Microsoft founder Bill Gates has said that his decision to devote more time to philanthropy was a "personal choice" as he felt an increased desire to spend more time with his charity foundation, which spends millions of dollars in India to fight HIV/AIDS and other diseases.
Gates, who announced his surprise decision last week to step down from the day-to-day running of Microsoft in 2008, said he would have continued working "super hard" for developing software if the Bill and Melinda Gates Foundation didn't exist.
"Clearly if I didn't have the foundation I would be staying here full time and working super, super hard because I love working on software. But I was feeling an increased desire to spend more time on foundation work," Gates told Newsweek in an interview.
A significant amount of his charity work is concentrated in India, where the foundation has committed nearly $300 million from its $30 billion corpus to fight AIDS, malaria, tuberculosis and other diseases.
Gates, the world's richest man who announced on Thursday his decision of handing over the title of Microsoft "chief software architect" to Ray Ozzie in two years time said, "It was always clear that day would come at some point. It's actually pretty rare for somebody to have two things to do that they love and feel like they're important and challenging."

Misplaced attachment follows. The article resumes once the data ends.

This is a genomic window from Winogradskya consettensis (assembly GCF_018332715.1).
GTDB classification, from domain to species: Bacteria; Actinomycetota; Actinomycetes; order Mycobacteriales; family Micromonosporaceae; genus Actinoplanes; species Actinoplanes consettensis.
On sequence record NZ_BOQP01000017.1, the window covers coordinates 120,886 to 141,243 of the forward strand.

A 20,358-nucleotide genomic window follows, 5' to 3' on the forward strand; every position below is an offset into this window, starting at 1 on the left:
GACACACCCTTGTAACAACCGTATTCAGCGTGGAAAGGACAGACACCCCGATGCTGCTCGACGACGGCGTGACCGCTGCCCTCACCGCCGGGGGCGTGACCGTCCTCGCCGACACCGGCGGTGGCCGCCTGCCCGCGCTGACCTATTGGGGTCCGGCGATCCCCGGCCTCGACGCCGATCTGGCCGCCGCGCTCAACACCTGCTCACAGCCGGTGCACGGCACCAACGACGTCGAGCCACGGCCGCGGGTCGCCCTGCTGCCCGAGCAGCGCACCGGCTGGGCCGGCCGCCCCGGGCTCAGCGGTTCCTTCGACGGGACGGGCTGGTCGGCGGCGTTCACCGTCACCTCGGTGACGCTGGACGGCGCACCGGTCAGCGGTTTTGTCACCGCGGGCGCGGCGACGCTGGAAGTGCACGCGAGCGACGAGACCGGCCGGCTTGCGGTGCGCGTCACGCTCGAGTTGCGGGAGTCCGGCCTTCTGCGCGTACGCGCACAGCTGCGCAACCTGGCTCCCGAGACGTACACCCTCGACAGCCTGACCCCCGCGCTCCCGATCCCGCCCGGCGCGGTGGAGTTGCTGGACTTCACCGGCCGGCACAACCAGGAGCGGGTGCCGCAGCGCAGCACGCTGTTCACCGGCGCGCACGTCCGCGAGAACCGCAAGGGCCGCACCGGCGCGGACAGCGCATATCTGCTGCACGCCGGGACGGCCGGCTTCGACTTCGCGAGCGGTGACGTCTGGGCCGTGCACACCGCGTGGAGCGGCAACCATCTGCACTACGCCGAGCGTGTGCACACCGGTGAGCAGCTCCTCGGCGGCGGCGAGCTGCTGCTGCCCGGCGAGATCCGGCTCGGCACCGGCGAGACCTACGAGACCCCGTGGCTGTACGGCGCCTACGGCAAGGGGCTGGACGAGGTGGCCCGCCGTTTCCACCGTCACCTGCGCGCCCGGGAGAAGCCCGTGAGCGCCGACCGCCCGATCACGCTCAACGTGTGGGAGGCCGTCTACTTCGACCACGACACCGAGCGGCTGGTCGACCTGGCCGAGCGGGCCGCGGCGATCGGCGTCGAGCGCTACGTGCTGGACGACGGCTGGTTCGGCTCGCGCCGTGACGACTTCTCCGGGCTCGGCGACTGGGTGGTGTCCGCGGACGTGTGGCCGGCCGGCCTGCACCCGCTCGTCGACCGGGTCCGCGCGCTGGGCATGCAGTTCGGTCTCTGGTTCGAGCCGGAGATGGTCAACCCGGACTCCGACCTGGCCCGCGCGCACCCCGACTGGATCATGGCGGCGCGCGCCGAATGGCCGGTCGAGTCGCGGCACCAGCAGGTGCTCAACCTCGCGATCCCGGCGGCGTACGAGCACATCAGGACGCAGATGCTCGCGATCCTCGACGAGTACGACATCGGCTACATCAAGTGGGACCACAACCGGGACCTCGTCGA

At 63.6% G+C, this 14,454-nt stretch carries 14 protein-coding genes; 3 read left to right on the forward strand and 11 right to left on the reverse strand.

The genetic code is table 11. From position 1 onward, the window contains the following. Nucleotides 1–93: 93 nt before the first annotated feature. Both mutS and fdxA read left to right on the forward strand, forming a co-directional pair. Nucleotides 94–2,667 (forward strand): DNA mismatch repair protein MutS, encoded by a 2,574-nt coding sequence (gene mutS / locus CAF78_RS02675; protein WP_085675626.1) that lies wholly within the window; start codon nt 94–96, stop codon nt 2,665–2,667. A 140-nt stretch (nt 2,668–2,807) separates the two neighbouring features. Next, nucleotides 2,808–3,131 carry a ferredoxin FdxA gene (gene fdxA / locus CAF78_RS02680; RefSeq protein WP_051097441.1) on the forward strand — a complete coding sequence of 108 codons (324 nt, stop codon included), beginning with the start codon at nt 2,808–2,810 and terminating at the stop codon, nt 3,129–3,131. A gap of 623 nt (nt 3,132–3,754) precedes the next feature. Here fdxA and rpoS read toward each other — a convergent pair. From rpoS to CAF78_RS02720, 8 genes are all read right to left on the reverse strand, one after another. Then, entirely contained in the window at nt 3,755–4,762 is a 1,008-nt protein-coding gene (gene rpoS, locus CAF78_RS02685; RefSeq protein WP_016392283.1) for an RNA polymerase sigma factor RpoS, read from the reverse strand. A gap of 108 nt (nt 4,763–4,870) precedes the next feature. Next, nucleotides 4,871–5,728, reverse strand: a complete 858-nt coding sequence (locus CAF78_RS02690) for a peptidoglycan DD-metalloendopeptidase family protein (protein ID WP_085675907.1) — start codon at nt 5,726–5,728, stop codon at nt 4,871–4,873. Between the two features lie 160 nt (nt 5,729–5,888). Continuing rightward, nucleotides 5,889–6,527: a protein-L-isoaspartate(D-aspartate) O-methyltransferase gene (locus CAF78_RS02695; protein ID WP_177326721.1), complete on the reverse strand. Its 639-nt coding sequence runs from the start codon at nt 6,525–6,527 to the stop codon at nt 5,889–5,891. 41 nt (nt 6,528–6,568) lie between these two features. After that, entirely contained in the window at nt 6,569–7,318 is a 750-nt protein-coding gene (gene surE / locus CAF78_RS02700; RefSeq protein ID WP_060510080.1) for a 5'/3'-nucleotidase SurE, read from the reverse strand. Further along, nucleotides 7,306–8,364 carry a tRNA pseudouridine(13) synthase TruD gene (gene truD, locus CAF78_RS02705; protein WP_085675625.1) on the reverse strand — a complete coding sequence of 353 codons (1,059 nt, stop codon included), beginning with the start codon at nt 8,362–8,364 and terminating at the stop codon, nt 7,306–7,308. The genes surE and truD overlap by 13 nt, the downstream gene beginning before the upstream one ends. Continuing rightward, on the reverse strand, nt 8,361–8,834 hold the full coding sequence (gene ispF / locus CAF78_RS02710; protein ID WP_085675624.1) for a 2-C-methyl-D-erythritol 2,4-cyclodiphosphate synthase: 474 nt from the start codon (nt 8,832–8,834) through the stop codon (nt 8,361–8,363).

The software mogul said he will "miss being at the centre of activity and making these hard decisions" at Microsoft, but maintained he would be happy working for his foundation.
"There's a part of me that goes, 'Wow, do you really understand how much you're going to miss that?' There will be days when I'm sitting [at the foundation and] going-'Gosh, those guys are sitting over there making cool decisions and I'm not.'
"But there will [also] be days I'm grokking education or health care and I'll go, 'Wow, this is what I enabled myself to do, and the foundation is going to be smarter and do better things because of it,'" he said.
Gates said he has plans to study health and education a lot once he assumes full-time duties at the foundation beginning in July 2008.
"Education is this mysterious thing," he said.
"For the US to continue its strength I think it's almost necessary for our education system to be a lot better. So I want to learn all that. I want to sit in schoolrooms, read books, look at people who think they have technology solutions," Gates said.
On global warming, Gates said he would read a lot more on the subject in two years from now and think whether there's something the foundation should do in the area.
"I'm already reading some books on energy and the environment, but I will read a lot more two years from now and think whether there's something the foundation should do in those areas. The angle I'll have when I'll look at most things is, What about the four billion poorest people? What about energy and environmental issues for them?" Gates added.